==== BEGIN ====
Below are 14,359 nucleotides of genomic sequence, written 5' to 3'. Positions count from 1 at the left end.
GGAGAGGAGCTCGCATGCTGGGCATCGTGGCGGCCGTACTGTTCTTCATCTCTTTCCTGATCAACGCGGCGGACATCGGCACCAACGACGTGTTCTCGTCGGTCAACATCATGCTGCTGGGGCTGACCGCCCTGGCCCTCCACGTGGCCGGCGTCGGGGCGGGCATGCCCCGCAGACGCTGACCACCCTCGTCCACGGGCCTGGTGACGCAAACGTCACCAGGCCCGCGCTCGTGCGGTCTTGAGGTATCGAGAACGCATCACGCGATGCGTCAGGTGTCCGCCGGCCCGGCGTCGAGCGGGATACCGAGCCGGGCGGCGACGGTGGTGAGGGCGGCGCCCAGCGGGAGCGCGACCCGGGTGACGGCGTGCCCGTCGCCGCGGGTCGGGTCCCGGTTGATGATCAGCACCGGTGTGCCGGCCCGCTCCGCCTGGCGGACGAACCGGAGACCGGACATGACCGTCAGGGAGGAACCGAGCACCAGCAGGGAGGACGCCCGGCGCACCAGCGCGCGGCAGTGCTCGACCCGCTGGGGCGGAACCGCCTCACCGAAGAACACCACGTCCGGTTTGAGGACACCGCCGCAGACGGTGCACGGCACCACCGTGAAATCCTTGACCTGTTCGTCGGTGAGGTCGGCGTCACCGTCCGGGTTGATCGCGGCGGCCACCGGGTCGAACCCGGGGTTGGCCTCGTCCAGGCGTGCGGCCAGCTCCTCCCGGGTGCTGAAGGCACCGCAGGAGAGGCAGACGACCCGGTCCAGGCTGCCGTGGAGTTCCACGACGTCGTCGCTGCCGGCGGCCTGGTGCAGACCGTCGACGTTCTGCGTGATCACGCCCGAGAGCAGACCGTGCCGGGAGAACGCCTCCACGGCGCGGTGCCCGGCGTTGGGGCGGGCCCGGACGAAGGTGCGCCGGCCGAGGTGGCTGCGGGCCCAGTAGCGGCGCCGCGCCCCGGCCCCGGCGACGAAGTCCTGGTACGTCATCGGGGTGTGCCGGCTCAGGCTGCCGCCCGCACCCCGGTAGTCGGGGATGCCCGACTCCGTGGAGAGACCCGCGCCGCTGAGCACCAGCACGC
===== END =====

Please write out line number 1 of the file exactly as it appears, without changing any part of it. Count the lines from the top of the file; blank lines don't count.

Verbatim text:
Below are 14,359 nucleotides of genomic sequence, written 5' to 3'. Positions count from 1 at the left end.